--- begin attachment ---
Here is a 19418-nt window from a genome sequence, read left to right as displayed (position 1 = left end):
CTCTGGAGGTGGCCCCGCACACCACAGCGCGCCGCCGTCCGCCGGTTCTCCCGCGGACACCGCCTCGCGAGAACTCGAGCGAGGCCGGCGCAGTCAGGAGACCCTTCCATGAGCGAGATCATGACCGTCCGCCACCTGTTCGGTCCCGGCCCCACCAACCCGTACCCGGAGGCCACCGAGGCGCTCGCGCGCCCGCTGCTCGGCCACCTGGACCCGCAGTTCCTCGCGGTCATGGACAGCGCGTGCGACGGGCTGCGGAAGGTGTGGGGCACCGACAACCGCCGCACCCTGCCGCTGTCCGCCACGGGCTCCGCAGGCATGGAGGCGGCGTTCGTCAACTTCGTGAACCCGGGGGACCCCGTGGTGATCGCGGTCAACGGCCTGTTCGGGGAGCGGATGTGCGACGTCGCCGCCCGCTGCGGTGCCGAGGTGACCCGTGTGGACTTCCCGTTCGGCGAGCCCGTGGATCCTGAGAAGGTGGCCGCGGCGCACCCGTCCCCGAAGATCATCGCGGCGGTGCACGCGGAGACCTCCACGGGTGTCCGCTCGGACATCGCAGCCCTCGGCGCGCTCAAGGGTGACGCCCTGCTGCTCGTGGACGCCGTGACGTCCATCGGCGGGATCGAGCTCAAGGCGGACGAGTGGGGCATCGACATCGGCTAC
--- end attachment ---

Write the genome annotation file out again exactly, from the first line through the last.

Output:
Here is a 19418-nt window from a genome sequence, read left to right as displayed (position 1 = left end):
CTCTGGAGGTGGCCCCGCACACCACAGCGCGCCGCCGTCCGCCGGTTCTCCCGCGGACACCGCCTCGCGAGAACTCGAGCGAGGCCGGCGCAGTCAGGAGACCCTTCCATGAGCGAGATCATGACCGTCCGCCACCTGTTCGGTCCCGGCCCCACCAACCCGTACCCGGAGGCCACCGAGGCGCTCGCGCGCCCGCTGCTCGGCCACCTGGACCCGCAGTTCCTCGCGGTCATGGACAGCGCGTGCGACGGGCTGCGGAAGGTGTGGGGCACCGACAACCGCCGCACCCTGCCGCTGTCCGCCACGGGCTCCGCAGGCATGGAGGCGGCGTTCGTCAACTTCGTGAACCCGGGGGACCCCGTGGTGATCGCGGTCAACGGCCTGTTCGGGGAGCGGATGTGCGACGTCGCCGCCCGCTGCGGTGCCGAGGTGACCCGTGTGGACTTCCCGTTCGGCGAGCCCGTGGATCCTGAGAAGGTGGCCGCGGCGCACCCGTCCCCGAAGATCATCGCGGCGGTGCACGCGGAGACCTCCACGGGTGTCCGCTCGGACATCGCAGCCCTCGGCGCGCTCAAGGGTGACGCCCTGCTGCTCGTGGACGCCGTGACGTCCATCGGCGGGATCGAGCTCAAGGCGGACGAGTGGGGCATCGACATCGGCTAC